While Judaism teaches that “The Earth is the Lord’s,” (Psalms 24:1) and that we are to be partners with God in preserving the environment, there are daily news reports about climate change, water shortages, air and water pollution, and other environmental problems.
Tu B’Shevat — the New Year for Trees, the date on which the fate of trees is decided for the coming year — is an ideal time to consider current environmental threats, including the rapid destruction of tropical rain forests, and how to effectively respond to them.
Since Tu B’Shevat falls on Shabbat this year (Jan. 25-26), it would be wonderful if congregations treated it as an “Environmental Shabbat,” with observances that would increase the environmental awareness and activism of its members. This would be a great opportunity for education about environmental crises locally, nationally, and internationally, with perhaps a special emphasis on environmental problems in Israel. Increasing awareness of how applying Judaism’s splendid environmental teachings can reduce climate change and other environmental threats would help inspire and energize our congregations, bring many Jews back to Jewish involvement, and, most important, help shift our imperiled planet to a sustainable path.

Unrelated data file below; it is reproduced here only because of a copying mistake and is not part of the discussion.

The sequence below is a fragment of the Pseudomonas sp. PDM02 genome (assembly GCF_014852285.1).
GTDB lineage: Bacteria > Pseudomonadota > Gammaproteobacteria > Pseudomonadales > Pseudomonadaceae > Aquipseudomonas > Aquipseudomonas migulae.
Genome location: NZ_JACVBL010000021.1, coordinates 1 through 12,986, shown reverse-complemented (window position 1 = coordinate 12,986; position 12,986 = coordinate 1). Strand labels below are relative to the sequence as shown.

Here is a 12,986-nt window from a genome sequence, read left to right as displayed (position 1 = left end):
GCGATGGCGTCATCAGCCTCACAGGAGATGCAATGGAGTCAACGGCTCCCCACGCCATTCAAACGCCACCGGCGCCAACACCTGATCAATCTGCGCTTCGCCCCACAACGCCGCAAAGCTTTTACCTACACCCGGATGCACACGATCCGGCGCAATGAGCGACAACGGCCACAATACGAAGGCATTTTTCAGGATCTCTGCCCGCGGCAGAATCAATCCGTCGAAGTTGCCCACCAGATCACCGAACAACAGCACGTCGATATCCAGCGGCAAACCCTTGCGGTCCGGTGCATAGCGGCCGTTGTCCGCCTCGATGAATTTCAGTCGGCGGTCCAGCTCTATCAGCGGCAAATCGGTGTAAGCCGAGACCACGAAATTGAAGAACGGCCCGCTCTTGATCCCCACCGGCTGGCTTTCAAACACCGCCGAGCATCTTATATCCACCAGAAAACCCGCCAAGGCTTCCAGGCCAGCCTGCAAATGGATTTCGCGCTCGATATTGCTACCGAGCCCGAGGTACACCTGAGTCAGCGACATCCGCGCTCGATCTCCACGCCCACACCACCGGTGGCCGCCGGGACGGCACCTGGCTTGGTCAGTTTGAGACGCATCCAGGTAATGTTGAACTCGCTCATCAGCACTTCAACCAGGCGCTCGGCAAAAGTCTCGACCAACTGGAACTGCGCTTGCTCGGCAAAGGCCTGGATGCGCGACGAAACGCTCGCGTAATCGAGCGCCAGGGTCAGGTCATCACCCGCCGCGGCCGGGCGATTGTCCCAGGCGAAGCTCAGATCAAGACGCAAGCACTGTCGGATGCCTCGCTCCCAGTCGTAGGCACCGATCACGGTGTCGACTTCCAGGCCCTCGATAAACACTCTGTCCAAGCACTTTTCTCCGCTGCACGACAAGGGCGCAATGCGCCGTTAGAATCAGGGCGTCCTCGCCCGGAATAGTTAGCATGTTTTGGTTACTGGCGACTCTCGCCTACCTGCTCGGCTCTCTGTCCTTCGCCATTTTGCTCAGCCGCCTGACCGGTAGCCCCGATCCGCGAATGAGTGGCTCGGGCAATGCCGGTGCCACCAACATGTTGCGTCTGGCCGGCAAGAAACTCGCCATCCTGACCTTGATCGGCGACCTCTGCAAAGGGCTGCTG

Richard H. Schwartz, PhD
Professor emeritus, College of Staten Island
President, Jewish Vegetarians of North Americ